The Logan Freight Depot is the oldest rail-related building in Logan and the Cache Valley. It is the only
surviving example of the numerous frame buildings that served the Logan rail yard. The historical significance
of the building represents the efforts of the residents of the somewhat isolated Cache Valley to create links to
the rest of Utah and beyond. The depot not only served passengers and freight, but was also the location of a
telegraph office and early telephone service. Building the railroad was a community effort, with many local
residents participating in the construction of the rail line. The coming of the railroad to Cache Valley opened up
new markets for the valley’s superior agricultural products, particularly to the mining camps of Montana in the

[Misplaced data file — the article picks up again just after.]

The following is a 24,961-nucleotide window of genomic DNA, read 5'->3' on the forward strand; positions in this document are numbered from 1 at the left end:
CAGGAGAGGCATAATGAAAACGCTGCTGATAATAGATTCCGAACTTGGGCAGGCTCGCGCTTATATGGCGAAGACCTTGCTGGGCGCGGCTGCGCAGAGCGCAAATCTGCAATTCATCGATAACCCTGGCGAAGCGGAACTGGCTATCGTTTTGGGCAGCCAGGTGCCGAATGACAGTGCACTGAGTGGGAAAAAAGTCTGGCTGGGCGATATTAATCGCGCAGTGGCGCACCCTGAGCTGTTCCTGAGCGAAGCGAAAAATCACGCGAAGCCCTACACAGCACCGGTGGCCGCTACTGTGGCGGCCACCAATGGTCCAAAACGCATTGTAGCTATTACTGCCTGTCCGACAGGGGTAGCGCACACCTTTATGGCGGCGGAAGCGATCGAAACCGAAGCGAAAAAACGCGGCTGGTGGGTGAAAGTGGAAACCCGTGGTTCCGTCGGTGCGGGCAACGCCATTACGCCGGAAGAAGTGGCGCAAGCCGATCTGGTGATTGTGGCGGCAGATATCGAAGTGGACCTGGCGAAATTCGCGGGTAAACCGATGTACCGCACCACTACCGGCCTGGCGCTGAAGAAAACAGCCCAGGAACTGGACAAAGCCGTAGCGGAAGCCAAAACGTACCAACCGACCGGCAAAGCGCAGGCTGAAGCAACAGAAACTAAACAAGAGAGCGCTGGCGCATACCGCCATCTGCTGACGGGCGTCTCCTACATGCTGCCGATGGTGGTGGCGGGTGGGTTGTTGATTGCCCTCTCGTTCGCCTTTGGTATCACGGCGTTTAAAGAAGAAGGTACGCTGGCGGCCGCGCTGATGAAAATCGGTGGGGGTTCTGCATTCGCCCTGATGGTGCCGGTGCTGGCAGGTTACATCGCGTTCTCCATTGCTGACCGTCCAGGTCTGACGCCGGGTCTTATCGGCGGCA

late nineteenth century. The stone and passenger depot, built in 1890, symbolized the best the railroad had to
offer the city of Logan and the Cache Valley. In contrast, the utilitarian freight depot building represented the
often antagonistic relationship of the community to the railroad companies. The period of significance of the
building, between the early 1880s and the late 1950s, representing the early struggles to establish the railroad,
the peak of rail activity, and the eventual decline of the industry in the Logan and the Cache Valley.